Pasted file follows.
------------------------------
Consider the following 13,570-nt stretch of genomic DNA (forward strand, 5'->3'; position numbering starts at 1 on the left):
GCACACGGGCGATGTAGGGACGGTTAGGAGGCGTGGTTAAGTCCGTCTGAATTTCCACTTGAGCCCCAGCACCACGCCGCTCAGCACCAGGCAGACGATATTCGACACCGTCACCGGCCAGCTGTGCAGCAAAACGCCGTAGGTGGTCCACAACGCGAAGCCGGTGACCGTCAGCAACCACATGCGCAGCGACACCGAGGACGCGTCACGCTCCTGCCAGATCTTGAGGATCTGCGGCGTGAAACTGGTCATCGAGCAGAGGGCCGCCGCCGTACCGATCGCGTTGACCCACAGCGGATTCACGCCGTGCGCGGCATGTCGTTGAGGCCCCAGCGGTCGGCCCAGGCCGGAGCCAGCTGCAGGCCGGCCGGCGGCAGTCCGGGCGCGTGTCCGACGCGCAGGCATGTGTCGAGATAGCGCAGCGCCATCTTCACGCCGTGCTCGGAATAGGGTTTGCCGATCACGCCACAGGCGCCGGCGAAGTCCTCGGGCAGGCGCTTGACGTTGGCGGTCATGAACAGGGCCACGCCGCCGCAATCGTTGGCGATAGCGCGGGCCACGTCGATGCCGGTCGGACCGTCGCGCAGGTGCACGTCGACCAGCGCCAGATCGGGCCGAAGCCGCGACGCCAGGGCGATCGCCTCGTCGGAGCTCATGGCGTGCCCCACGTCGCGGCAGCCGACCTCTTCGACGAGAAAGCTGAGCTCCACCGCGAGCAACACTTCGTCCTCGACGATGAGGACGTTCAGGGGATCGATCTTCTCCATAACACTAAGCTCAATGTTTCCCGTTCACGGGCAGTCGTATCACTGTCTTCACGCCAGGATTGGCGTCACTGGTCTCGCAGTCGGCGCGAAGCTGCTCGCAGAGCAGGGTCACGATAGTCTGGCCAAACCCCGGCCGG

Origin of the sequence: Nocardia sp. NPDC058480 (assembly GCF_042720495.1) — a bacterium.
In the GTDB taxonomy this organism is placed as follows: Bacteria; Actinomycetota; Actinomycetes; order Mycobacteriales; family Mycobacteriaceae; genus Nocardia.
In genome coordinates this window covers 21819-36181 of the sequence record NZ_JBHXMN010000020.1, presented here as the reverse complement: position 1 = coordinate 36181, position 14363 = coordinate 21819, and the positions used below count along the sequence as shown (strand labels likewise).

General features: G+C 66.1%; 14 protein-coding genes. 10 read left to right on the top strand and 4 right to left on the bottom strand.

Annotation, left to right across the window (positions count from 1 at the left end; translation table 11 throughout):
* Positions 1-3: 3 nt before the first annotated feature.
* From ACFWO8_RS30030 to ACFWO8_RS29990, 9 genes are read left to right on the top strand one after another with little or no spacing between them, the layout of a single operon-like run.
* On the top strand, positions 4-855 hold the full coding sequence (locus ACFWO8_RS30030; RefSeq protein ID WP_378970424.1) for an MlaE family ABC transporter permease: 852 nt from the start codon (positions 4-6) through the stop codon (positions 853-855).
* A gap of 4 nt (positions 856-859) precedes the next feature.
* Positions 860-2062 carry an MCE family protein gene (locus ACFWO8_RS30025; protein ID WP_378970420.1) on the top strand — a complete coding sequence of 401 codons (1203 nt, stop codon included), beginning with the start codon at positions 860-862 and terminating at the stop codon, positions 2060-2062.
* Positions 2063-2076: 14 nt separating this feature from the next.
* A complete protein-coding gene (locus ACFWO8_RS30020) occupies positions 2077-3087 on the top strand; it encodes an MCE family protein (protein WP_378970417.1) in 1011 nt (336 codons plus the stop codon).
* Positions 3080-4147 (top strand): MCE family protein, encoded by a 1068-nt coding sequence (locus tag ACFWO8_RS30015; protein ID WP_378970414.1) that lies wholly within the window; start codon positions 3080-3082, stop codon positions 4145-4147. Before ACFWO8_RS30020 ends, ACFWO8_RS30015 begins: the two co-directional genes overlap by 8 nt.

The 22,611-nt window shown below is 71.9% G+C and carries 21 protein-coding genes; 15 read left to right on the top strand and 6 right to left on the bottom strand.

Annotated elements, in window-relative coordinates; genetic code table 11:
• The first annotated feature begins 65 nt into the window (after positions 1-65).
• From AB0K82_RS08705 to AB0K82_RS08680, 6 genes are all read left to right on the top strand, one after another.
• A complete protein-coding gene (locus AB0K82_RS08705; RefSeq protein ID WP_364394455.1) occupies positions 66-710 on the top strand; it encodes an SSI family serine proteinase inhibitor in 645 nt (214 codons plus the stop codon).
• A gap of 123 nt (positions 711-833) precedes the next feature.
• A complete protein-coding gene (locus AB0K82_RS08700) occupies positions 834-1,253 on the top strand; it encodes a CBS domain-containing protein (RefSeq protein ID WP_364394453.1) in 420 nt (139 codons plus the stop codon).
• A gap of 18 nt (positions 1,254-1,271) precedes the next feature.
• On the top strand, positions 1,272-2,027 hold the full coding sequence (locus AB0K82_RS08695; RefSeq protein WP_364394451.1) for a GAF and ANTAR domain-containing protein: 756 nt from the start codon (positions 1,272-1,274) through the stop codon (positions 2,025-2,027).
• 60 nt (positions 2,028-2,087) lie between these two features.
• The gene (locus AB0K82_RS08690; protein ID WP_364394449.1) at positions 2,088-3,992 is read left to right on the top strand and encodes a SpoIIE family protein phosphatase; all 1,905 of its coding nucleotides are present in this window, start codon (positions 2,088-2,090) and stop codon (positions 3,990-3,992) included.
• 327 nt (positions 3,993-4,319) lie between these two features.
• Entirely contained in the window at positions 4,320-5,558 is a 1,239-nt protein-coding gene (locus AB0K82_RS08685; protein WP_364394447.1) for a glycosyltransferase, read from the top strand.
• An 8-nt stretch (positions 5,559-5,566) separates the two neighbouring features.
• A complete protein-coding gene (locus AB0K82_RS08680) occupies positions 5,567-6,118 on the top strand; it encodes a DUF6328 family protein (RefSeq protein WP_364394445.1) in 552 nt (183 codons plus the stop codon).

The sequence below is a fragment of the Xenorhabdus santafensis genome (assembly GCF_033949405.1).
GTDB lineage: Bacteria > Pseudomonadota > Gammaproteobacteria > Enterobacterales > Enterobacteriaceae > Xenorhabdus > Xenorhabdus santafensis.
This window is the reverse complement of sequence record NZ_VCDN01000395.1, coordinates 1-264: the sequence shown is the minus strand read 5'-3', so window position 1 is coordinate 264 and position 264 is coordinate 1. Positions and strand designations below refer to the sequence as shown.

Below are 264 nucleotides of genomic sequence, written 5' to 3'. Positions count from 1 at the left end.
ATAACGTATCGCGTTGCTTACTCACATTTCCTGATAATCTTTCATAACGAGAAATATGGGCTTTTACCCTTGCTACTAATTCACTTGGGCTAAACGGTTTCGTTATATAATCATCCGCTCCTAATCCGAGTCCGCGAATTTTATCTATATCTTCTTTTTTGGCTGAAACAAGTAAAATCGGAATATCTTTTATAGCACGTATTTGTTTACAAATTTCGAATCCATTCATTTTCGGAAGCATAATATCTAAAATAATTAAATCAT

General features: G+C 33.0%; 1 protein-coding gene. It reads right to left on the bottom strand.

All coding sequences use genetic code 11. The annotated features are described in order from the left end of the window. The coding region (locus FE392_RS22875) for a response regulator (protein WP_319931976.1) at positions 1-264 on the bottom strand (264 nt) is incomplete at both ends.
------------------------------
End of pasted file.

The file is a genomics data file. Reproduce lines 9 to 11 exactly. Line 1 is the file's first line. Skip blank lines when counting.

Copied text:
* From ACFWO8_RS30030 to ACFWO8_RS29990, 9 genes are read left to right on the top strand one after another with little or no spacing between them, the layout of a single operon-like run.
* On the top strand, positions 4-855 hold the full coding sequence (locus ACFWO8_RS30030; RefSeq protein ID WP_378970424.1) for an MlaE family ABC transporter permease: 852 nt from the start codon (positions 4-6) through the stop codon (positions 853-855).
* A gap of 4 nt (positions 856-859) precedes the next feature.